By Rachel Henderson
If you’ve ever been distracted and didn’t notice something right in front of you, you may have realized that what we “see” isn’t simply the result of light entering our eyes — attention plays a crucial role in what we perceive. It is well known that paying attention enhances visual perception, but how that actually happens in the brain has largely been a mystery. But a new study from Michael Silver’s lab has revealed that paying close attention to a moving object lowers ongoing slow fluctuations in brain activity and that this quieting of internally generated activity is associated with better perception of objects in the outside world.
Silver is a professor of Optometry and Vision Science and Neuroscience at UC Berkeley, a member of the Helen Wills Neuroscience Institute, and director of the Berkeley Neuroscience PhD Program. The study, led by David Bressler (a Vision Science PhD Program alum) and co-authored by Ariel Rokem (a Neuroscience PhD Program alum), investigated how attention enhances visual perception by monitoring volunteers’ brain activity with functional MRI (fMRI) as they viewed images on a screen.
Silver says that it was previously known that attention increases the signal-to-noise ratio of activity in some brain areas, where the “signal” is the brain’s response to a visual stimulus and the “noise” is brain activity thought to be unrelated to processing the stimulus. In the new study, which was published in the Journal of Cognitive Neuroscience, the researchers set out to discover whether attention increases this ratio and the ability to perceive visual stimuli by increasing the signal, decreasing the noise, or some combination of the two. They were particularly intrigued by internally generated (endogenous) noise that consists of slow fluctuations in brain activity, which have been observed in many visual areas of the brain. These endogenous fluctuations can occur on a timescale of many seconds — very slow compared to many other brain signals — and their function is currently unknown.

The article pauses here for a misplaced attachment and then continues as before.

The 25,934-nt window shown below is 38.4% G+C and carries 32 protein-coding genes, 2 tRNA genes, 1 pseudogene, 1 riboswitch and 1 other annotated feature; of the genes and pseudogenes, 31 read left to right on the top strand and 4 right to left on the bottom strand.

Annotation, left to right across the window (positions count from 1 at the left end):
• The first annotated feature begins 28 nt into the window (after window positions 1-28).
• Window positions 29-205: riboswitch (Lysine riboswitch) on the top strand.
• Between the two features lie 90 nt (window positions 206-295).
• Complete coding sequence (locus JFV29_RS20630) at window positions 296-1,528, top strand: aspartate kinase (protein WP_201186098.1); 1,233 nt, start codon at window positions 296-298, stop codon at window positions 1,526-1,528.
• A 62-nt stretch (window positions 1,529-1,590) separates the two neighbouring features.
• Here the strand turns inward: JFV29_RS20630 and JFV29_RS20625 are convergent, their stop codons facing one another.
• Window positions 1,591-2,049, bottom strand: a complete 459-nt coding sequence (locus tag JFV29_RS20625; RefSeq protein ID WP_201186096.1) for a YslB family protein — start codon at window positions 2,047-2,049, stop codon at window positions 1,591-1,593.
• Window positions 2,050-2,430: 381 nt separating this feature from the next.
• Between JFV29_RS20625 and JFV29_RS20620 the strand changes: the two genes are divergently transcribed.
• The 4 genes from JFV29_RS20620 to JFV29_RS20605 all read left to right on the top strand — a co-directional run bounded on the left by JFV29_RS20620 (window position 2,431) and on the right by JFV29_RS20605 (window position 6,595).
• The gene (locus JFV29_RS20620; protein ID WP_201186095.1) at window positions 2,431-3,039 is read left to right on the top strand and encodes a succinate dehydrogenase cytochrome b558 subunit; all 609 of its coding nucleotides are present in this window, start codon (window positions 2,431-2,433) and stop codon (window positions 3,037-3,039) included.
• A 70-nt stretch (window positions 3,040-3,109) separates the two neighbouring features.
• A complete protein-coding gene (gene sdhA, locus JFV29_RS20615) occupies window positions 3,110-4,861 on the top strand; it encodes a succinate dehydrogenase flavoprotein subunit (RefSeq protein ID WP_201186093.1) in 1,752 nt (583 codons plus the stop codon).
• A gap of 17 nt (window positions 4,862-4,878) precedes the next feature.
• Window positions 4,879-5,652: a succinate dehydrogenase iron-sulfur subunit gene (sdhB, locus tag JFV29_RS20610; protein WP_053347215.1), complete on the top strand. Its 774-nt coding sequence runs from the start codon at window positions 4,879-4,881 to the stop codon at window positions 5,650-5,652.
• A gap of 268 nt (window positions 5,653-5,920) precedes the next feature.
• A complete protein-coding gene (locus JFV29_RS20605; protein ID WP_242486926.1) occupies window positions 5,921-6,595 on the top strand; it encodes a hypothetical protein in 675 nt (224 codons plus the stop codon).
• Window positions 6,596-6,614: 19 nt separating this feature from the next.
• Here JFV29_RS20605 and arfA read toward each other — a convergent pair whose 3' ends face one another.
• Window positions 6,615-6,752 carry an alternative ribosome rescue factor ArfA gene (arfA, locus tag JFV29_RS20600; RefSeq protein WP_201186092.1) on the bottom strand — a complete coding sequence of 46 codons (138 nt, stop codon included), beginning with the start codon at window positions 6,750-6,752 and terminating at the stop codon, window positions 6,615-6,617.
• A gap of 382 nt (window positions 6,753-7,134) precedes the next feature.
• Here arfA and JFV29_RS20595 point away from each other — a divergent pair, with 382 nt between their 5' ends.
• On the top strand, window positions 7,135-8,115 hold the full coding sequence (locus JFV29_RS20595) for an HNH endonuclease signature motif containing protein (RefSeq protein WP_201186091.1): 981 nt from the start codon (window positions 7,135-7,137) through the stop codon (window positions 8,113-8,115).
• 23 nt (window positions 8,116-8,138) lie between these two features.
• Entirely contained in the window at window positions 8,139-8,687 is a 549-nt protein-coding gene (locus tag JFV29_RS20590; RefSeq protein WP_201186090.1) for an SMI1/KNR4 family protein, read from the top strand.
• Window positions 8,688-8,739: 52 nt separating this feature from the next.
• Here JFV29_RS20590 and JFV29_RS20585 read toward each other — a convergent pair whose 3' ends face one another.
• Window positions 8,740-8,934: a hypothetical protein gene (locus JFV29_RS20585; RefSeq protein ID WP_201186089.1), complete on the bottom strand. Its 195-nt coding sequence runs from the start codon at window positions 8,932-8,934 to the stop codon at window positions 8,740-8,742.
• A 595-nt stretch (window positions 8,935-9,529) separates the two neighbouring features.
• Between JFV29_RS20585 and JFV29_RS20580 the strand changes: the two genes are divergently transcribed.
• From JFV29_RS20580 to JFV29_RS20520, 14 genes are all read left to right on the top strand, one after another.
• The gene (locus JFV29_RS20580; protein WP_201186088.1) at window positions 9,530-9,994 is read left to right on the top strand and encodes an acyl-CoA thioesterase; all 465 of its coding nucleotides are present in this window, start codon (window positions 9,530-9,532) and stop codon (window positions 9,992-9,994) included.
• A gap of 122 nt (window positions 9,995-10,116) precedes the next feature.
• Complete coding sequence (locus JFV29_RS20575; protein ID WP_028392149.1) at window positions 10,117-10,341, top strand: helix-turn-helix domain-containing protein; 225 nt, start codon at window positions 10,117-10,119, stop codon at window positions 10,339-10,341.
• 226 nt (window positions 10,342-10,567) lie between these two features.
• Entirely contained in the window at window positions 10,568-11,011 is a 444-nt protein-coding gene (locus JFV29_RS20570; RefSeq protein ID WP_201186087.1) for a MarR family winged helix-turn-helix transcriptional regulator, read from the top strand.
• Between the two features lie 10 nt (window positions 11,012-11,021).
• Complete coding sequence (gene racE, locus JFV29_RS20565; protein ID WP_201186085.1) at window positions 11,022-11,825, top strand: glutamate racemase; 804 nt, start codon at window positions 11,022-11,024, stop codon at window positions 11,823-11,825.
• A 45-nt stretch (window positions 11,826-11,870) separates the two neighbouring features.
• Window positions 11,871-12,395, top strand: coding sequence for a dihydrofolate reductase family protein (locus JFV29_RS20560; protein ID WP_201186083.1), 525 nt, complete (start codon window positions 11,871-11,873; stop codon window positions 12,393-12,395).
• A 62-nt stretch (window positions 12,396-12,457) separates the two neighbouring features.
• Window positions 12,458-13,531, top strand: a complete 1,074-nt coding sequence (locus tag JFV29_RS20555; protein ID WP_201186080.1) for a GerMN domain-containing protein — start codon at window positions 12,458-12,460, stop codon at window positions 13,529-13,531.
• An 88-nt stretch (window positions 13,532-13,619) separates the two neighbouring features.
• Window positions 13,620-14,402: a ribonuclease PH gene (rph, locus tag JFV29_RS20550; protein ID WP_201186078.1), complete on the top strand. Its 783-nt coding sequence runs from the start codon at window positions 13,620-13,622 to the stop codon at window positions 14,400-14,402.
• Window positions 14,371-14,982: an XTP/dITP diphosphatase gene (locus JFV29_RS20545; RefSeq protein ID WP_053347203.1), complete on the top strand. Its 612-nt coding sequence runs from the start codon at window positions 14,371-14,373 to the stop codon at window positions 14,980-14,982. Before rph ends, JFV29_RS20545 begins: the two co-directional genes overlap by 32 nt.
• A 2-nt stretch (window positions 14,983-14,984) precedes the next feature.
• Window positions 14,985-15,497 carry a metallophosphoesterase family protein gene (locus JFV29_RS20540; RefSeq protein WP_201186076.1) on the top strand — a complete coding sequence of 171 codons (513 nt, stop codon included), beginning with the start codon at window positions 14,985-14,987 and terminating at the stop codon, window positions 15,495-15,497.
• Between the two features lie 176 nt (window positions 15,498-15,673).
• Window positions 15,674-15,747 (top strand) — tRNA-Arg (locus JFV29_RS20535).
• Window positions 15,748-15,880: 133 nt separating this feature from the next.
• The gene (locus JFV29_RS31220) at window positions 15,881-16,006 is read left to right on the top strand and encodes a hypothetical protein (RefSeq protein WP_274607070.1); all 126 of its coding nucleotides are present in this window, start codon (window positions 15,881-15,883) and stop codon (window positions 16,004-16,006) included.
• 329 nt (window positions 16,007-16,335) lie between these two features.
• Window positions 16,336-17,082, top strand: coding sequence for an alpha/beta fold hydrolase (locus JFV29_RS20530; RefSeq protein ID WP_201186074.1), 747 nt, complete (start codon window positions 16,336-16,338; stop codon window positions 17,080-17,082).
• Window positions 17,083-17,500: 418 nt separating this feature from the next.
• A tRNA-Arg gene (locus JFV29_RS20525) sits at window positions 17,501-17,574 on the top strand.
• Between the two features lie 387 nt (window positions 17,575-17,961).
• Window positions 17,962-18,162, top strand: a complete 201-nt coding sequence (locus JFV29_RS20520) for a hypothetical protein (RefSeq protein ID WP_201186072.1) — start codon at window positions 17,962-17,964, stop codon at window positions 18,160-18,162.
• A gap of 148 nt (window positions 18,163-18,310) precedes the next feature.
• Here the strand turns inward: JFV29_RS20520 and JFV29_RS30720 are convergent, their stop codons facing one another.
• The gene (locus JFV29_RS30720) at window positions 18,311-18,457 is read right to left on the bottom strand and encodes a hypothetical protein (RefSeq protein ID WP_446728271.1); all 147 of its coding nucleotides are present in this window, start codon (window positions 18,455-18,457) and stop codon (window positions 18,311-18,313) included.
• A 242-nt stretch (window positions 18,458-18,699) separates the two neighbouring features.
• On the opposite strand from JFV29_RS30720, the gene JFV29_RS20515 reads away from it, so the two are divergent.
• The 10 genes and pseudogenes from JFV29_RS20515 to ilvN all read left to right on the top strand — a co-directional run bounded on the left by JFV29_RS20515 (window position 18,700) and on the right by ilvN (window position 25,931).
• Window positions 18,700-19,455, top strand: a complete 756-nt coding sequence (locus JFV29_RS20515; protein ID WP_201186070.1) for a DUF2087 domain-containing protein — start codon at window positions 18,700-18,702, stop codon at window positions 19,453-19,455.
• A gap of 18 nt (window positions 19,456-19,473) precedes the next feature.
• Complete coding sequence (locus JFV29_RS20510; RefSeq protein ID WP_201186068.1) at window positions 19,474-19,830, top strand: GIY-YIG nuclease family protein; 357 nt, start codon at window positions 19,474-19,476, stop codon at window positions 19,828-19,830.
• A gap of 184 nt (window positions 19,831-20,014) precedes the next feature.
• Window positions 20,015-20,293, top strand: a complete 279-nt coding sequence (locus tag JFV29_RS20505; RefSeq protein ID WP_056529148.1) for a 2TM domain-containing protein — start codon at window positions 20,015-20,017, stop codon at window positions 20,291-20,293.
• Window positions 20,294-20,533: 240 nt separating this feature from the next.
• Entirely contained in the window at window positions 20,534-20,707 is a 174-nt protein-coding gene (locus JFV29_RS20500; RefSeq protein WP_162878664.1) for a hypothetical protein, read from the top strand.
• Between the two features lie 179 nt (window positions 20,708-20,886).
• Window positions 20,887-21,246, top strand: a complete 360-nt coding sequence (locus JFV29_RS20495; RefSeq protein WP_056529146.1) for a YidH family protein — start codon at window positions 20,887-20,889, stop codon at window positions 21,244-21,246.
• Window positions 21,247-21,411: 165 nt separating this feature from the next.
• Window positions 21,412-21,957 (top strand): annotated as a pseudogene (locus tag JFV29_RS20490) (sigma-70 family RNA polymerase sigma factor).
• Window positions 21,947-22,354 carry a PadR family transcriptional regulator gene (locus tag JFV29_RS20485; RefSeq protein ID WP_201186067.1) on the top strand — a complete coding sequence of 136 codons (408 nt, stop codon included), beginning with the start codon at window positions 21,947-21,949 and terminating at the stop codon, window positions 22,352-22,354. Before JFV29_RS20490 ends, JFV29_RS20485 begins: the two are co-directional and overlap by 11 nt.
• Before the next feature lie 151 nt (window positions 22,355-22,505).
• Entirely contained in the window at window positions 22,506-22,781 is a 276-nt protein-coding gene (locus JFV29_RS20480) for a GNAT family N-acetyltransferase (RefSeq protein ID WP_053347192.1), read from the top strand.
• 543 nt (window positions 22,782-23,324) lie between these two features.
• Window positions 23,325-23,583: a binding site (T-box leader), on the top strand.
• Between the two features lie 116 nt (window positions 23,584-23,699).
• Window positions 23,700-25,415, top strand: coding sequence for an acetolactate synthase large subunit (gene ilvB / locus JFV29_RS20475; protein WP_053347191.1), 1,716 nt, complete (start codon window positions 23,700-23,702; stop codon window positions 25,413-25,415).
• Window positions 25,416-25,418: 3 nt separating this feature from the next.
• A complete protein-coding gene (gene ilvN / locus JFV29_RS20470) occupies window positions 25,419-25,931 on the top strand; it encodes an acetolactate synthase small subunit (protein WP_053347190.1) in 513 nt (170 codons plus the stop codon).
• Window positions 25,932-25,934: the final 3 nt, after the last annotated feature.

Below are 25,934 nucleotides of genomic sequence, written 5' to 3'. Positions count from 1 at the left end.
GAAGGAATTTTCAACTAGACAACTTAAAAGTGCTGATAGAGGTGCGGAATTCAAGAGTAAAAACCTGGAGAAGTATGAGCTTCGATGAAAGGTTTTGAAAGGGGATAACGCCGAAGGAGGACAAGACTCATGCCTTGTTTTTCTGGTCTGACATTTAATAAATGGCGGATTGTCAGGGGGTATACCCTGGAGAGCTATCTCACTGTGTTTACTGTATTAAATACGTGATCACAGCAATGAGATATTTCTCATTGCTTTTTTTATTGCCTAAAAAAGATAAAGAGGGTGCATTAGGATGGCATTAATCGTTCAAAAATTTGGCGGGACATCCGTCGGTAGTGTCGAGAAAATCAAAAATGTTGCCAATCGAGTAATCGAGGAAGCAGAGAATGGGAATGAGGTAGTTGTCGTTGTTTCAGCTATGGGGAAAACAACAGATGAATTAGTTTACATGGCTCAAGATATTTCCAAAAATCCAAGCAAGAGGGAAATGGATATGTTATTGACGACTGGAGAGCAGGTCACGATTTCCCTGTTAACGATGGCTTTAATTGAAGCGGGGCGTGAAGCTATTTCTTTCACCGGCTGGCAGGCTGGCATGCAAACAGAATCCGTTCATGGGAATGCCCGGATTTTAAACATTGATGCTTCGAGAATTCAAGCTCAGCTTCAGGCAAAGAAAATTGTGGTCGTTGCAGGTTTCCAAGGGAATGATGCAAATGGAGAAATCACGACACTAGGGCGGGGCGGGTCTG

Participants in the study were asked to keep their eyes on a fixation point in the middle of the screen as a wedge-shaped stimulus rotated around the point at a fixed frequency. This allowed the researchers to determine which parts of the participants’ cerebral cortex were responding to the image on the screen. This is because light from the outside world lands on the retina in a way that preserves spatial information about the visual scene. This so-called retinotopic organization is maintained as visual information is transmitted from one brain area to another, resulting in multiple retinotopic “maps” of activity in visual areas of the cerebral cortex. Therefore, the scientists were able to identify the brain areas responding to the rotating wedge because they had the same pattern and frequency of fMRI activity as the wedge moving on the screen.
As their brains were being scanned, the participants were instructed to do one of two tasks. In one task, they had to simply focus their attention on the fixation point and press a button whenever they saw a very small square (the target) appear in that location. In the other task, they were told to focus their attention on the moving wedge (while keeping their eyes on the fixation point) and to press a button whenever the target appeared at a random location within the wedge itself. This second task required the subjects to pay close attention to the wedge, since it was moving continuously, and the target was designed to be difficult to see.